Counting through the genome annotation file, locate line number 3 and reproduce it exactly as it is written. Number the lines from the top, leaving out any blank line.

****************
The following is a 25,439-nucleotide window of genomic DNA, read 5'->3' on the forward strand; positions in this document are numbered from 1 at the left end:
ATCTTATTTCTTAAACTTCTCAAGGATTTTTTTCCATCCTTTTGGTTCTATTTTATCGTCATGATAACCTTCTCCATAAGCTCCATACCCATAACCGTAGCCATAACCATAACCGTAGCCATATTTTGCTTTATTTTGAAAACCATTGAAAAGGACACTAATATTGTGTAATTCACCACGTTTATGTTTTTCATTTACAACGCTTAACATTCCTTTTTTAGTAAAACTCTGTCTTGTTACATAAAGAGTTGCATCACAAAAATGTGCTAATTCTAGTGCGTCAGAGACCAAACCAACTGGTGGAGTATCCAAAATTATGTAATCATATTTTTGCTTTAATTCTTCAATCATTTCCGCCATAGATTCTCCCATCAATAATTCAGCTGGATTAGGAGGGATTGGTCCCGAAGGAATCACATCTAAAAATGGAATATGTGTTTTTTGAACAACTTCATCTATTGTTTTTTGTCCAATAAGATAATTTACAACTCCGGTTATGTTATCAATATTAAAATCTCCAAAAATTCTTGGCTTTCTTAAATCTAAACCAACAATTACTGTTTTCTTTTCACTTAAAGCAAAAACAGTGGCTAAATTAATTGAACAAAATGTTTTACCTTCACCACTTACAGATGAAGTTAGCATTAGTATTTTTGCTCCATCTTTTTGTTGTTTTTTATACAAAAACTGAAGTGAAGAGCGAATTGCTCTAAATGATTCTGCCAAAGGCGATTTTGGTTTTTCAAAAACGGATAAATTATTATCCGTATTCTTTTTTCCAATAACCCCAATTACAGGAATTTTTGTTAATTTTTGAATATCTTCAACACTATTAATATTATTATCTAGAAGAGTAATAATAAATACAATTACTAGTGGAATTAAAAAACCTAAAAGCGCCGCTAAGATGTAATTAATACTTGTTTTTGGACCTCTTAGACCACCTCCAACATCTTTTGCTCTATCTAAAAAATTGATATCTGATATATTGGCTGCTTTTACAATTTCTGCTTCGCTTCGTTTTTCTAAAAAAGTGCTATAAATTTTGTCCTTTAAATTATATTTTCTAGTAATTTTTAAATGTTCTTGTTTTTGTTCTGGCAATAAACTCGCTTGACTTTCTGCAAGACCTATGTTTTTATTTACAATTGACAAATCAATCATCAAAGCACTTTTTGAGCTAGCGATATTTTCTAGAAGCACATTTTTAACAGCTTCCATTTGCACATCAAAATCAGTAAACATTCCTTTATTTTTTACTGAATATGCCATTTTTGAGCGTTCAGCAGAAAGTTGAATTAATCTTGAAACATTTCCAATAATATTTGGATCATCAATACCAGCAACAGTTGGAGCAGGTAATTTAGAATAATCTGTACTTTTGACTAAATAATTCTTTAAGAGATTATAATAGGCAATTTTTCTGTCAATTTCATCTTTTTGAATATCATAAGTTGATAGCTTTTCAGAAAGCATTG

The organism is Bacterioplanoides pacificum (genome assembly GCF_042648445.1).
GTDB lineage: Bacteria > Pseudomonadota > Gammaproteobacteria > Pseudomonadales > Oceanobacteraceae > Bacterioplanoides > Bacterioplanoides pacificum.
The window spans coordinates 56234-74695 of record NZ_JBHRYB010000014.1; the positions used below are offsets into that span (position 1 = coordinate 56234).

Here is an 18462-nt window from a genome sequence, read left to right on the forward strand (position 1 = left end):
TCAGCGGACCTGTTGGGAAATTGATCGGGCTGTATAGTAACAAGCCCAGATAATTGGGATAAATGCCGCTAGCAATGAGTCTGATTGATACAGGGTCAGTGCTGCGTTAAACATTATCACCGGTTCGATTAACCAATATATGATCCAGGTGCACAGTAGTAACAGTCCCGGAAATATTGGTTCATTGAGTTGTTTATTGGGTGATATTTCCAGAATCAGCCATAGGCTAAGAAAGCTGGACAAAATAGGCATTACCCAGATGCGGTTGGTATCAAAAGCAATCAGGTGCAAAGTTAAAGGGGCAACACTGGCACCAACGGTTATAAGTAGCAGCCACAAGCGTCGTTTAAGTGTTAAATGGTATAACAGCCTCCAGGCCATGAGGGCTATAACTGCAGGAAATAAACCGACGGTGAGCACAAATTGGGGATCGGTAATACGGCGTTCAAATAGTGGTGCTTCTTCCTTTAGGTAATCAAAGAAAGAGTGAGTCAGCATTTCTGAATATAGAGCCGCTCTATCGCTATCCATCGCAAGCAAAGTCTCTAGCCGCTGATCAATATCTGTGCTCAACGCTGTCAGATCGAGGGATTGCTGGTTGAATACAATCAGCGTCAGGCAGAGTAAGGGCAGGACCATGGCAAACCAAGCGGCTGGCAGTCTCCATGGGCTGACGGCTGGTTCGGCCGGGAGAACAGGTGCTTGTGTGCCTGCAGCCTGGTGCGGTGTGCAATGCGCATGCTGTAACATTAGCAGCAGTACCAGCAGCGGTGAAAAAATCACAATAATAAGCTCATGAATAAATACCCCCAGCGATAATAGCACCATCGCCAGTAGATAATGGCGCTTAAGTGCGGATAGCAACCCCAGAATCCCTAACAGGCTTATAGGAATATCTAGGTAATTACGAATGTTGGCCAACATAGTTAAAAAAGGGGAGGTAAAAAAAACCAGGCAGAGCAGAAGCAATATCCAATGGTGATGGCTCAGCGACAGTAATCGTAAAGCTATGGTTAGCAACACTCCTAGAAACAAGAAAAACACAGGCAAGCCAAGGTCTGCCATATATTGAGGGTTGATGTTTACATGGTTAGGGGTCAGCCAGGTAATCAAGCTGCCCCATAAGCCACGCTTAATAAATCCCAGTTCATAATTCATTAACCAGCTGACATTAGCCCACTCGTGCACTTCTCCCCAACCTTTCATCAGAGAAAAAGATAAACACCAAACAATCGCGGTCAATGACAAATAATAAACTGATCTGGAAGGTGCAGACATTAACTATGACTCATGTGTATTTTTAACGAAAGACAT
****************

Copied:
The organism is Bacterioplanoides pacificum (genome assembly GCF_042648445.1).